There's controversy in the Youngstown Fire Department that reached a head Sunday, over aging equipment. It stems from a Facebook post from the fire union stating:
"In early May, the city's duct-taped 23-year-old ladder truck was taken out of service for ongoing major mechanical problems. The assigned crews were put into a 25-year-old spare apparatus. 

Last week, that spare apparatus was also taken out of service for stalling out during a call, resulting in crews being placed in a different 25-year-old spare apparatus.  

Last night, that apparatus caught fire during routine operation and was also placed out of service, closing the downtown ladder company until further notice.

The mismanagement of the fire department's aging and dilapidated fleet is of great safety concern to Local 312. 

Our crews are being forced to respond to emergencies in unsafe apparatus all over the city and we urge this administration to fix the problem. 

As made clear by the following article, the fire department is not a top priority. 50 million of nearly 82 million ARP funds are allocated, and not one mention of the fire department. 

Will it ever be?"
In a statement, the fire union continued, "Local 312 is committed to addressing our firefighter's safety concerns.  Basic needs to effectively perform our duties, like functioning apparatus, equipment, and staffing are not being met.  On a daily basis, our members are overcoming tremendous adversity to succeed because we have been set up to fail.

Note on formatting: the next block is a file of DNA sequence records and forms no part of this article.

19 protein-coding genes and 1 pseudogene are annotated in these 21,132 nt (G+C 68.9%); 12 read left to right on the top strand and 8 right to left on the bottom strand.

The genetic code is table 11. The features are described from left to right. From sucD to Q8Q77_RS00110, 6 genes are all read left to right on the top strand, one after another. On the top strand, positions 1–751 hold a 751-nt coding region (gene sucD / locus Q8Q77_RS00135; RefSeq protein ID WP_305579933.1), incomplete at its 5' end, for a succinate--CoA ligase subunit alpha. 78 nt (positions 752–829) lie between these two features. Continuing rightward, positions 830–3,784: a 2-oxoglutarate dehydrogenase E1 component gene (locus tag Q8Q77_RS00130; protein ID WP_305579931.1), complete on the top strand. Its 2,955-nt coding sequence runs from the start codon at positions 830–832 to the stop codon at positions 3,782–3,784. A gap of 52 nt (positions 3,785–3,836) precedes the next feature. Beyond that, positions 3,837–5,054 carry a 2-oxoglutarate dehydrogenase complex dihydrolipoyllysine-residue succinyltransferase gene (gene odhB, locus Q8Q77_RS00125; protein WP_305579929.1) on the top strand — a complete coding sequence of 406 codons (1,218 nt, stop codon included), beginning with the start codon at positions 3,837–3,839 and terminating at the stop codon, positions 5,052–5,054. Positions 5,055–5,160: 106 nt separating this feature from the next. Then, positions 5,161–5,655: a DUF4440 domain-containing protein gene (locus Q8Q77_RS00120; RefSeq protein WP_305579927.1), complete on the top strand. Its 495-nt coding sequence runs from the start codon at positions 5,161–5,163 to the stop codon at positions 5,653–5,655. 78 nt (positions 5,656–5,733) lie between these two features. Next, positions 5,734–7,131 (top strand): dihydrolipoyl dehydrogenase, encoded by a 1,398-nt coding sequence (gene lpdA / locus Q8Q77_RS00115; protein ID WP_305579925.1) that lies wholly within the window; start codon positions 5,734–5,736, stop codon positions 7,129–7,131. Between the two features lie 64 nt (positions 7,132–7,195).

Although the City recently ordered a truck to replace the 23-year-old downtown ladder, they won't receive it for 2 more years.  These issues have not arisen overnight, they have plagued this department in recent years. The YFD's average frontline fire apparatus is 16 years old,  and our average backup apparatus is 22 years old.
ARP funds or grant money could be used to update our fleet that lives depend on, but the YFD continues to be deprioritized by this administration.
Fire Chief Barry Finley called those accusations a slap in the face, saying he does everything he can to keep up with the maintenance of the trucks and keep them on the roads and that includes staying on track with the mechanics budget. 
"Yeah we have aging equipment but I have spent hundreds of thousands of dollars keeping our equipment up to par," said Chief Finley. "It's only natural that trucks break down," he said. 
Councilwoman and safety committee member Basia Adamczack agrees that the equipment is in need of an upgrade but also says it's been in the works. 
"The trucks that we have, our pump trucks are in a ten-year rotation similar to how our YPD has their cars on rotation," said Adamczak. "Chief did come before the safety committee which then went before council and asked for this $2.1 million dollar truck," she said. 
They'll have that new ladder truck in 2025. When it comes down specifically to ARP money though, there was never a request put in from the chief or the fire union for upgraded equipment through those funds.